Monday, November 15, 2010

Ardh Satya

The following poem, by the Marathi poet Dilip Chitre, is a bit abstruse to start with. I say abstruse because different people may interpret it differently. Someone might take it to be a commentary on the existential crisis that stems out of failure to act justly. While someone else might find it to be a fitting description of a romantic’s predicament on coming face to face with the ‘real’ world. You, on the other hand, might come up with a totally different interpretation.

Ardha Satya, a film by Govind Nihalani, has Om Puri reciting it in one of its scenes and gradually becoming aware, during the course of the same recital, the stark similarities between his own moral dilemma and the one the poet is talking about. As the meaning sinks in, he continues reading, but in a much more subdued and sombre tone. He knows the ‘Chakravyuh’ has caught up with him as well and either he must find a way through or subject himself to the moral backlash that will result if he chooses to become a part of it. There is no changing the maze itself. In a way, the poem encompasses the gist of the movie - moral impotency and the loss of self-respect as a person finds himself slowly, and involuntarily, becoming a part of a system he could never relate to in the first place. The loss seems to have amplified when he meets a woman who has much more courage than him.

The part I like best about the poem is its acceptance of the fact that there may not be any Absolute Truth. Just Ardh Satya or the Half-Truth. So, when the moment of reckoning comes, what do we choose? I guess, then, the ‘What’ is not as important as the courage to be held accountable for it. To have the strength to live with your choices and ideals. After all, in the light, the light of choices, will everything be equal? The 'right' choice - it might offer you a way out of guilt. But will it be any less painful or difficult? On the other hand, you might be able to tread the seemingly easier path. But will the guilty conscience be able to subsist on self pity and ignorance? There is no easy way out or in. When faced with an existential choice of such magnitude, in life, love, or beyond, Man is essentially alone, and there is nothing that ‘The Other’ can do alleviate his anguish or lessen his burden. His actions warrant responsibility and the strength to stand by them.

The movie concludes suggesting that Om Puri finally decides to break out of his situation, and regain his manliness and self-efficacy. But at what cost and in what manner? Ardh Satya indeed. Here’s a rough English translation of the poem I found online. However, I would recommend watching the movie you need to feel the real intensity of the poem.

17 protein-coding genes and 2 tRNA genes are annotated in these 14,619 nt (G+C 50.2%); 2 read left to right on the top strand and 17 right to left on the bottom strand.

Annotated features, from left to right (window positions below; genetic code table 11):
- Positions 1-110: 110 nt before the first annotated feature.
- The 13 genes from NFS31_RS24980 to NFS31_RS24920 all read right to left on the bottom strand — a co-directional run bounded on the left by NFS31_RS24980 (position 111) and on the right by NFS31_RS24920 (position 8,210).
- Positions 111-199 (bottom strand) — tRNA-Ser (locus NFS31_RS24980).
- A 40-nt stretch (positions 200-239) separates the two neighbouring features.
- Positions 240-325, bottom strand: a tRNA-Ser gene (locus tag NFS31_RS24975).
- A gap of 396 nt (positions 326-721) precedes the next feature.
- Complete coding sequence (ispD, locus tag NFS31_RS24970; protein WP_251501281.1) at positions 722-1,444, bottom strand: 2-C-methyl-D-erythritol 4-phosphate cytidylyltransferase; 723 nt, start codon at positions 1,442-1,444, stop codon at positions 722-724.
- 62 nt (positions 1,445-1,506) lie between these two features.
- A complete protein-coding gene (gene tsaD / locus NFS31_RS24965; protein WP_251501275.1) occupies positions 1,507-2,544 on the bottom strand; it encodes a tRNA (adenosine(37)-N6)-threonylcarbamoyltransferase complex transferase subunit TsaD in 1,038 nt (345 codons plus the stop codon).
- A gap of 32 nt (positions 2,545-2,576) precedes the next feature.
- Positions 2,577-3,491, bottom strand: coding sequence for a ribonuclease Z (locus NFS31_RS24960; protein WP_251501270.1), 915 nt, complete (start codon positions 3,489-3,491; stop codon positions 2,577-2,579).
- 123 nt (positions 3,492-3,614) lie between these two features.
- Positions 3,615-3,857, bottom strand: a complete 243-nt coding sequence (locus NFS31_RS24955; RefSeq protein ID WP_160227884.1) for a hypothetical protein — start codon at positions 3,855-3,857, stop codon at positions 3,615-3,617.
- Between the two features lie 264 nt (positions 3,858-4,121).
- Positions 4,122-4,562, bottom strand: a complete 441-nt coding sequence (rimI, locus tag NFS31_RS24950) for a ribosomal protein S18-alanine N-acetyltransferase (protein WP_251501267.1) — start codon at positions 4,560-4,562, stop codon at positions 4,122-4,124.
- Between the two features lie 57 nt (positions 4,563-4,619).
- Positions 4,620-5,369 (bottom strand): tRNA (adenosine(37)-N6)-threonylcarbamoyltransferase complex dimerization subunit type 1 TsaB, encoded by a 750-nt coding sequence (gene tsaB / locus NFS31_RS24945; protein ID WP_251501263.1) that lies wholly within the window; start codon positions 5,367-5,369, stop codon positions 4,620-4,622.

Ardh Satya by Dilip Chitre

Chakravyuh mein ghusne se pehle,
kaun tha mein aur kaisa tha,
yeh mujhe yaad hi na rahega.

Chakravyuh mein ghusne ke baad,
mere aur chakravyuh ke beech,
sirf ek jaanleva nikat’ta thi,
iska mujhe pata hi na chalega.

Chakravyuh se nikalne ke baad,
main mukt ho jaoon bhale hi,
phir bhi chakravyuh ki rachna mein
farq hi na padega.

Marun ya maarun,
maara jaoon ya jaan se maardun.
iska faisla kabhi na ho paayega.

Soya hua aadmi jab
neend se uthkar chalna shuru karta hai,
tab sapnon ka sansar use,
dobara dikh hi na paayega.

Us roshni mein jo nirnay ki roshni hai
sab kuchh samaan hoga kya?

Ek palde mein napunsakta,
ek palde mein paurush,
aur theek taraazu ke kaante par
Ardh Satya.
Who was I, before I entered this maze,
Is not something that I will remember.

As I entered the war-maze,
There was only the life-threatening
Closeness between the enemy and me.
Even this, I will not realize.

After getting out of the maze
Even if I earn my freedom,
The maze by itself, will not change. Unaltered.

To die or to kill,
To be killed, or to take someone’s life,
Even this will not be decided.

As a man wakes from his sleep,
And starts to walk, he can never
Again, see the world of his dreams.

In this light, the light of choices,
Will all be equal?

Impotence on one side,
Manhood on the other,
And in the centre,
(tipping the scale) is the
Half-Truth.

1 comment:

  1. "Soya hua aadmi jab

    neend se uthkar chalna shuru karta hai,

    tab sapnon ka sansar use,

    dobara dikh hi na paayega."

    As you say, this poem will find resonance with different people in different ways. And the Ardh Satya or Half Truth is similar to Karl Popper words I quoted on the 'shifting piles' we base our reality and hence knowledge on.

    Reading the poem again made me very uncomfortable, in a strangely satisfying way.

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